Department of Education to Assess Need for Alarms on Doors

In New York City, a law was proposed after Avonte’s death that would require alarms to be installed on outside doors at schools. However, the law was modified before being passed and signed by the mayor. According to CBS New York, it was “watered down.”

Rather than mandating that doors be installed, the law as passed requires the Department of Education to evaluate where door alarms are needed. If and only if the DOE determines that a school requires an alarm to ensure student safety, action must be taken.

Schools that are on the list for evaluation include elementary schools and District 75 schools that serve special needs students. The Department of Education is required to complete the evaluations by May 30, 2015. A report must be submitted to the City Council that provides a timeline for alarm installation.

Mayor de Blasio expressed hope in a press release that the “legislation will protect other children from tragedy.” Avonte’s mother also said she is happy with the law, although her family’s questions about what happened to her son have not been answered.

The day of Avonte’s disappearance was not the first time the young man had run away from caregivers. Avonte is also not the only autistic child who is prone to wandering. In fact, a report in The New York Times stated that almost 50% of children with autism wander off. This often occurs in an effort to escape noise, sound, and other sources of overstimulation.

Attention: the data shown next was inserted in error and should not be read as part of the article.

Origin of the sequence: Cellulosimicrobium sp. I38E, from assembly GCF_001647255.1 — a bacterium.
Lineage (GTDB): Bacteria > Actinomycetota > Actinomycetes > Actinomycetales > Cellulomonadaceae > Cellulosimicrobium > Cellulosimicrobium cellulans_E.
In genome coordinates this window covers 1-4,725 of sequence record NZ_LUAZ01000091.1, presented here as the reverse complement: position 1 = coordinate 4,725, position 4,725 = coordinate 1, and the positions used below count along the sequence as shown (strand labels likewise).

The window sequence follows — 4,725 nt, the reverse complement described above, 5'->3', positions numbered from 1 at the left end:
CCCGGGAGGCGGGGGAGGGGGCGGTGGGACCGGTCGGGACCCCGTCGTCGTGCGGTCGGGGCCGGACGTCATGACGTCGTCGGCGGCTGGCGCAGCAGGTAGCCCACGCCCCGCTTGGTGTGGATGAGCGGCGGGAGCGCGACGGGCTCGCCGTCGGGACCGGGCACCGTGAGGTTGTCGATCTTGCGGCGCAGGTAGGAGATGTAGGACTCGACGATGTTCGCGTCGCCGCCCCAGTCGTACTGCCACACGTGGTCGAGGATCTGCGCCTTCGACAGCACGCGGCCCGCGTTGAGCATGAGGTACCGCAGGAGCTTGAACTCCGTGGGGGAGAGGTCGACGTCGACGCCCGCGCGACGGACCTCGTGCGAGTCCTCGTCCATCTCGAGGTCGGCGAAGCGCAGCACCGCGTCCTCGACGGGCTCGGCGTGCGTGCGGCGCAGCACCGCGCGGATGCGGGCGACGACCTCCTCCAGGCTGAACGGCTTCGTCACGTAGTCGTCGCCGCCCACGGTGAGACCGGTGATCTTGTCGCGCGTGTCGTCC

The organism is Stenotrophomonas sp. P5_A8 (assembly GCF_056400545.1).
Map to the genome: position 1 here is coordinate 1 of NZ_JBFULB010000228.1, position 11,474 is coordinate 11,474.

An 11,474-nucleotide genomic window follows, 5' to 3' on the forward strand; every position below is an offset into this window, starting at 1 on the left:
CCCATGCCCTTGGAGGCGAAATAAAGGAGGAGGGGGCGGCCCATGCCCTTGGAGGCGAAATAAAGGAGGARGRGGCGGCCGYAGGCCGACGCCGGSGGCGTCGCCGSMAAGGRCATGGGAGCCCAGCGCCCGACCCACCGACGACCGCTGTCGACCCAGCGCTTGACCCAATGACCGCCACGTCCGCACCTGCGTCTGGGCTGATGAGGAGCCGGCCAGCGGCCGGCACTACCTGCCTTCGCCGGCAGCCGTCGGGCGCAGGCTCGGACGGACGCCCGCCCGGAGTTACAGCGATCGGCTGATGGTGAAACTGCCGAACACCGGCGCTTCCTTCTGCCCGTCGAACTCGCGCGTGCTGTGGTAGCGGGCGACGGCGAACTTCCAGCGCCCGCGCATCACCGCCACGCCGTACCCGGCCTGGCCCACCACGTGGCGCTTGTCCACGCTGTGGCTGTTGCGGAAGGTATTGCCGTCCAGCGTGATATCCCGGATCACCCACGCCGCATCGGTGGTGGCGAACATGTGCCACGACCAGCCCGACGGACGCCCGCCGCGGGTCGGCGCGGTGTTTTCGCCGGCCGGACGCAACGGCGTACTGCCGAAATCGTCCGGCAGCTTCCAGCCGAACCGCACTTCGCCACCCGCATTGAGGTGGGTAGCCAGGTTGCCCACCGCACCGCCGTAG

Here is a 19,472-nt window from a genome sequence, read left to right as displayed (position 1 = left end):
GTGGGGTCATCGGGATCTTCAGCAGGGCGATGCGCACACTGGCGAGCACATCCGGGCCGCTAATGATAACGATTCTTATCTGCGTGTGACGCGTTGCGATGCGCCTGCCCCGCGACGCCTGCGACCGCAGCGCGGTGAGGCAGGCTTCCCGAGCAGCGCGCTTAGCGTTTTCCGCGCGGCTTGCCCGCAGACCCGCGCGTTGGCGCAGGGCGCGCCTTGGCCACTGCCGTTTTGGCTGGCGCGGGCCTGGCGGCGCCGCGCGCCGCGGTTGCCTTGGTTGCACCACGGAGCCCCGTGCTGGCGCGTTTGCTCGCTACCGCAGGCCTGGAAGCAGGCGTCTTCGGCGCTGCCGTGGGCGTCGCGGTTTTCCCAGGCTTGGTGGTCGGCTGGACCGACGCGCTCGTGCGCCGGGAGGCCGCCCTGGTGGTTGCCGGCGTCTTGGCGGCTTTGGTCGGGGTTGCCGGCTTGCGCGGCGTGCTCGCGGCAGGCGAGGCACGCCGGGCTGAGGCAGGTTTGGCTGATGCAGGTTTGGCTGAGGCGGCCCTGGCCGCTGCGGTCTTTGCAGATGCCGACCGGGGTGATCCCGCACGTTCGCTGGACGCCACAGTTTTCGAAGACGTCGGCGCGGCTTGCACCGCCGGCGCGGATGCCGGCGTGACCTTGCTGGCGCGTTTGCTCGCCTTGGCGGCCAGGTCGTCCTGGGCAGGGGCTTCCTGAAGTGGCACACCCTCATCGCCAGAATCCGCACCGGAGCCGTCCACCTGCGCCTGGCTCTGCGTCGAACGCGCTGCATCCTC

Bodies of water can seem soothing and attractive to autistic individuals, which exacerbates the risks of a disabled person wandering away from supervision. The consequences are all too often tragic. CBS New York reports that since 2011, a total of 42 disabled people have died as a result of wandering.

Alarms on school doors would allow school officials to become aware much more quickly when a child has left, or attempted to leave, a building. Prompt action could help save lives and Avonte’s Law could make a real difference for kids throughout New York City.

Federal Plan Includes GPS Monitoring Devices

Senator Schumer’s proposed Avonte’s Law would make possible the provision of GPS tracking devices. The devices would be available for both autistic children as well as for others who have a tendency to bolt away from caregivers. The federal program would be similar to an existing program that tracks seniors suffering from Alzheimer’s. Parents and caregivers would have the option of choosing whether or not to use the GPS devices.

The United States Department of Justice (DOJ) has made Sen. Schumer’s plan possible. The DOJ agreed to allow existing grant money to be used in providing funds for voluntary GPS tracking devices. With these devices, a parent or other caregiver can potentially find a child who has wandered, hopefully before anything bad occurs.

Protecting all children is a top priority, and the two different versions of Avonte’s Law could both make a big difference in reducing the risks that autistic children face. Avonte Oquendo’s story is a tragic one, but the lessons learned from his untimely death and the new laws passed in his honor may help to save many more lives.